The macaques are probably the most familiar non-human primates you see in Singapore. With human development encroaching further and further into their habitat, we have become close neighbours - but not necessarily always welcome.
Sadly, a lack of education on appropriate human behaviours around wildlife has led to a rise in human-macaque interaction and conflict. The easiest example of this is food - the more people feed the macaques, the more they unintentionally change the macaques’ feeding behaviour. Macaques have come to learn that humans provide easy access to food and continue to rely on them.
In partnership with NParks, JGIS offers free guided walks on every second, third and fourth Saturday evening of the month, covering MacRitchie Reservoir Park, Lower Peirce Reservoir Park, and Bukit Timah Nature Reserve. The goal is to share our knowledge about the macaques, inform citizens on how to support a healthy relationship with them, and give all members of the public an opportunity to observe these fascinating monkeys’ day-to-day lives up close in their natural habitat.
Click here to sign up for the next available walk. Places are filled really quickly, so reserve your spot now!
The Monkey Guards programme aims to reduce human-macaque conflict without culling. Monkey Guards are a team of trained personnel tasked to identify groups of macaques that frequent or enter urban places, such as residential areas.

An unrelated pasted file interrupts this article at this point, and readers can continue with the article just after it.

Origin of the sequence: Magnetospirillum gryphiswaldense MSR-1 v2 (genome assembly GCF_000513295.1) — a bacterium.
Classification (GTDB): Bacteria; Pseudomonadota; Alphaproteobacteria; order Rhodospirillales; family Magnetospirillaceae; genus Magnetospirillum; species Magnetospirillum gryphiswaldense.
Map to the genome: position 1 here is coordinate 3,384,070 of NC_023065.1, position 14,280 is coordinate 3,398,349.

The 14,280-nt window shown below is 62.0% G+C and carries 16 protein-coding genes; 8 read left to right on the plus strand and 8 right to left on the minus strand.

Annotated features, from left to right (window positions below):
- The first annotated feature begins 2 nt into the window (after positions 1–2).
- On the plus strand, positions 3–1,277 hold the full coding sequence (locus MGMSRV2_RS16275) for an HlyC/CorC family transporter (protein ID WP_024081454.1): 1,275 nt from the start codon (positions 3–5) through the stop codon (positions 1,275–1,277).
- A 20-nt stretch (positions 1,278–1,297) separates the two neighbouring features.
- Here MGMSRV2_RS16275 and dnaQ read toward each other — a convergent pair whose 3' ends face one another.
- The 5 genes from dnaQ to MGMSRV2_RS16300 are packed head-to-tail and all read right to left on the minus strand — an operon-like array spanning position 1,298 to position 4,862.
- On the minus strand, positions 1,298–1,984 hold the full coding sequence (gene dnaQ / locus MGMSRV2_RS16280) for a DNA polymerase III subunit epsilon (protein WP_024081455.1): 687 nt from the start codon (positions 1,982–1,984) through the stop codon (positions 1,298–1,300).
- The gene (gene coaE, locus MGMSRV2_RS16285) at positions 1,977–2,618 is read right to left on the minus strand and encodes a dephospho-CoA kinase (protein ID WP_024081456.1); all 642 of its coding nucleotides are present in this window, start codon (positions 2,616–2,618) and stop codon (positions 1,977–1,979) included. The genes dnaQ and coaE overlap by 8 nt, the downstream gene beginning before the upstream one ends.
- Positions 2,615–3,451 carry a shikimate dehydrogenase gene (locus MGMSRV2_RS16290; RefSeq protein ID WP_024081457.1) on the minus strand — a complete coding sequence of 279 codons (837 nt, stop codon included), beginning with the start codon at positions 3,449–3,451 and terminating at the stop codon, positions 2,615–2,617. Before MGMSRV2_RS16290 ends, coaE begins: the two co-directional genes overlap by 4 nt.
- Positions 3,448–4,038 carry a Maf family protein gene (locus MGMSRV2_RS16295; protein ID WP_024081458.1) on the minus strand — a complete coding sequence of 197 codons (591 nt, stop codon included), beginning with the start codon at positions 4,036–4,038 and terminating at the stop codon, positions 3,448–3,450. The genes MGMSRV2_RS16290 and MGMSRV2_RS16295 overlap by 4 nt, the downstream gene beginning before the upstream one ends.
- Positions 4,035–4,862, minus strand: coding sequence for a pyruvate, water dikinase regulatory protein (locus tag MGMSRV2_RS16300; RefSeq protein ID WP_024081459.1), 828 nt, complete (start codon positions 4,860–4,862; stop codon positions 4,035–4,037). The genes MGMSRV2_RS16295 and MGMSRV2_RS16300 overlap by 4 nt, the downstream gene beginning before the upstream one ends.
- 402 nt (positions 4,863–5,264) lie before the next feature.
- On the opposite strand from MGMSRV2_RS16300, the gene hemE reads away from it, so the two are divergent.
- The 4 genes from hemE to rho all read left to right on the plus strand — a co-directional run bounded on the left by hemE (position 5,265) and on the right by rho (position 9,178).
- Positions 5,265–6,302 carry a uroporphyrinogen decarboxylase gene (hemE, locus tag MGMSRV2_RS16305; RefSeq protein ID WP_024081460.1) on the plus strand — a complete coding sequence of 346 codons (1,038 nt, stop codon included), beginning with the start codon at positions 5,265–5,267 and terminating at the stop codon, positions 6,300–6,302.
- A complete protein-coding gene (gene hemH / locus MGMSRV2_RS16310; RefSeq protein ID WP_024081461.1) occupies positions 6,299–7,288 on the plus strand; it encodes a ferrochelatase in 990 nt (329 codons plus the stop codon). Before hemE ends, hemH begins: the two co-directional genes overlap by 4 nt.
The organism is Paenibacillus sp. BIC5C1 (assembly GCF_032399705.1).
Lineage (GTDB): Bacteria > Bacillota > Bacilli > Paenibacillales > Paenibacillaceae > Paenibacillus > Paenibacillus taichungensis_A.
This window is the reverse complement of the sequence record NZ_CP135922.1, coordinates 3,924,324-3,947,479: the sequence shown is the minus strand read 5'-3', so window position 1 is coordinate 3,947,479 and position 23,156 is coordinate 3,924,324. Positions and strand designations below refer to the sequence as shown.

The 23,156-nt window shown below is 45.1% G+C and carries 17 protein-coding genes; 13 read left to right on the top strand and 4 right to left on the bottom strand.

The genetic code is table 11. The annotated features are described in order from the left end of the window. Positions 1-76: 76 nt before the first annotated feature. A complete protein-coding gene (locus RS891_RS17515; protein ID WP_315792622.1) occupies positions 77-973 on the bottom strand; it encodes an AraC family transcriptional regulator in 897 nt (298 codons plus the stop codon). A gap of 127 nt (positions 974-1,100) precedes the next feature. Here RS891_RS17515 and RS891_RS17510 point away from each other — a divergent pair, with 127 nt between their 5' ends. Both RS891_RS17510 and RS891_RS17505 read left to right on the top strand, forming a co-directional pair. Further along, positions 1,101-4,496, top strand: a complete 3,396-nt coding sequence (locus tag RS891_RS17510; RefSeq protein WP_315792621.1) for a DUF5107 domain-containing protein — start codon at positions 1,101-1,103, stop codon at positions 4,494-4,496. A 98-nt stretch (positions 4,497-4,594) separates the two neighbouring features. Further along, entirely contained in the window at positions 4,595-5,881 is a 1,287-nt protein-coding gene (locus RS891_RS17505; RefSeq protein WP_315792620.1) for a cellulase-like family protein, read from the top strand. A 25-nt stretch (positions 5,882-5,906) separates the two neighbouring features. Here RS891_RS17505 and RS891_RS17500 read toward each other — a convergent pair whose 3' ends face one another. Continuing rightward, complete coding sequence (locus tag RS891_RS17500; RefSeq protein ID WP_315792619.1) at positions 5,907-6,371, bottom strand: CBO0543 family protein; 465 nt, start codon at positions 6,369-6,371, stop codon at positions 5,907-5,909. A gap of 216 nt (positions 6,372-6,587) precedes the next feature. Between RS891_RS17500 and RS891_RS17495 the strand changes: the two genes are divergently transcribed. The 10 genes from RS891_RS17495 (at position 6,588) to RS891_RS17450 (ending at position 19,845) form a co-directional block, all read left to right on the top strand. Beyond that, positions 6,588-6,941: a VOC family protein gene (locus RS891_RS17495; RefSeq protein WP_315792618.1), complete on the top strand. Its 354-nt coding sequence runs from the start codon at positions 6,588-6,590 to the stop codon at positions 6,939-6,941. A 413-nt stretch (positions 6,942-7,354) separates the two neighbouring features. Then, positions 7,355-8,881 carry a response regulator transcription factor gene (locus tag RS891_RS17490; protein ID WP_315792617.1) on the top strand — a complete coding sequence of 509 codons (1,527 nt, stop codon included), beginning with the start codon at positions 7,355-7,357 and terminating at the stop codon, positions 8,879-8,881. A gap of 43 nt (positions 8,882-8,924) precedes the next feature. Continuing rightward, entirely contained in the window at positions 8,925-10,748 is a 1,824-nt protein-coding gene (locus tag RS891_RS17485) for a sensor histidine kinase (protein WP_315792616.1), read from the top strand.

Once identified, Monkey Guards station themselves at the macaques’ usual point of entry and herd the macaques away by waving a stick, hitting it on the ground to create noise, or by raising their voices to deter macaques from approaching. Their constant presence and use of tools are a negative reinforcement, discouraging the macaques from entering the premises.
Over time, this negative reinforcement influences the bolder and dominant macaques, and when alpha males are denied entry, the rest of the troop will be naturally deterred from trying. The aim isn’t to eliminate the sightings of macaques, but to create a safe and respectful barrier between people and macaques.
Macaques which were found to be in conflict with humans used to be trapped and culled. But this practice has proven to be ineffective and cost-intensive, as removing the monkey each time an incident happens does not address the root of the problem.
The Monkey Guards is also a sustainable project. Part of the Guards’ role is to educate residents and security guards about how to behave in and react to the presence of macaques, and to set up systems that bring immediate assistance and assurance to those who encounter macaques.
In 2015, a pilot project was conducted among six residential houses that border the Bukit Timah Nature Reserve, providing promising results with less frequency of macaque visits. Since 2017, the roles of Monkey Guards have been handed over to each residence’s security guards, to support the sustainability of the project.
Resolving potential issues with macaques and other urban wildlife requires an integrated management approach, determined by each macaque troop and a residential area’s specific context. There is no single management strategy that will suit all sites of human-macaque interaction. JGIS believes that positive management strategies should focus on promoting proper behavioural etiquette when facing macaques in order to ensure long-term human-macaque co-existence. It is our hope that people will see that the macaques are not a pest, but rather a part of Singapore’s wildlife.
If you’d like to get Monkey Guards involved in your residential management or if your area is facing issues with monkeys, get in touch with us.